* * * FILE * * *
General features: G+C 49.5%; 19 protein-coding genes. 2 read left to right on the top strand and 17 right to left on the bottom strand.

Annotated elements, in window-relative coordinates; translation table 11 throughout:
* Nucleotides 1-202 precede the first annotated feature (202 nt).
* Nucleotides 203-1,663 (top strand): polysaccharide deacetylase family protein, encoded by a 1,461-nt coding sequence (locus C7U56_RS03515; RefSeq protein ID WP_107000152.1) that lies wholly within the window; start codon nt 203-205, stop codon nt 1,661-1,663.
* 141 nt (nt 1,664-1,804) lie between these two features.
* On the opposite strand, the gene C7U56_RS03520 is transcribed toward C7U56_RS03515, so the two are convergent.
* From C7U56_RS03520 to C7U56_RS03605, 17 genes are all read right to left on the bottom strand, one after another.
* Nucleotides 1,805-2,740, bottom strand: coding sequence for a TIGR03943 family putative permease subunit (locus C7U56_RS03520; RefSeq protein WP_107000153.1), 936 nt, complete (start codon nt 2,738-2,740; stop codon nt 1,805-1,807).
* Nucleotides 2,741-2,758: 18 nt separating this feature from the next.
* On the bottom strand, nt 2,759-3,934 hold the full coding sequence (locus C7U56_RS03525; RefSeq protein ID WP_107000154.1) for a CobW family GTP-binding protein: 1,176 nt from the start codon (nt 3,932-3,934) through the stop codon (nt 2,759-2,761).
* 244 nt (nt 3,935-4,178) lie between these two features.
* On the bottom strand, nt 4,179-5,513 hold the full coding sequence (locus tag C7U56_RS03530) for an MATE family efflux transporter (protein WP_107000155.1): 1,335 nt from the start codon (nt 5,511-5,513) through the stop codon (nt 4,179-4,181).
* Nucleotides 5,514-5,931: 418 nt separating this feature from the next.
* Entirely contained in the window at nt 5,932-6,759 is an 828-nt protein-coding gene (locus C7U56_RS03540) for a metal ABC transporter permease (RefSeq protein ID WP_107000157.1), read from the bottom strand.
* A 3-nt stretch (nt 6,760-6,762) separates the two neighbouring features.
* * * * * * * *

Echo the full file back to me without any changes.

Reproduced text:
General features: G+C 49.5%; 19 protein-coding genes. 2 read left to right on the top strand and 17 right to left on the bottom strand.

Annotated elements, in window-relative coordinates; translation table 11 throughout:
* Nucleotides 1-202 precede the first annotated feature (202 nt).
* Nucleotides 203-1,663 (top strand): polysaccharide deacetylase family protein, encoded by a 1,461-nt coding sequence (locus C7U56_RS03515; RefSeq protein ID WP_107000152.1) that lies wholly within the window; start codon nt 203-205, stop codon nt 1,661-1,663.
* 141 nt (nt 1,664-1,804) lie between these two features.
* On the opposite strand, the gene C7U56_RS03520 is transcribed toward C7U56_RS03515, so the two are convergent.
* From C7U56_RS03520 to C7U56_RS03605, 17 genes are all read right to left on the bottom strand, one after another.
* Nucleotides 1,805-2,740, bottom strand: coding sequence for a TIGR03943 family putative permease subunit (locus C7U56_RS03520; RefSeq protein WP_107000153.1), 936 nt, complete (start codon nt 2,738-2,740; stop codon nt 1,805-1,807).
* Nucleotides 2,741-2,758: 18 nt separating this feature from the next.
* On the bottom strand, nt 2,759-3,934 hold the full coding sequence (locus C7U56_RS03525; RefSeq protein ID WP_107000154.1) for a CobW family GTP-binding protein: 1,176 nt from the start codon (nt 3,932-3,934) through the stop codon (nt 2,759-2,761).
* 244 nt (nt 3,935-4,178) lie between these two features.
* On the bottom strand, nt 4,179-5,513 hold the full coding sequence (locus tag C7U56_RS03530) for an MATE family efflux transporter (protein WP_107000155.1): 1,335 nt from the start codon (nt 5,511-5,513) through the stop codon (nt 4,179-4,181).
* Nucleotides 5,514-5,931: 418 nt separating this feature from the next.
* Entirely contained in the window at nt 5,932-6,759 is an 828-nt protein-coding gene (locus C7U56_RS03540) for a metal ABC transporter permease (RefSeq protein ID WP_107000157.1), read from the bottom strand.
* A 3-nt stretch (nt 6,760-6,762) separates the two neighbouring features.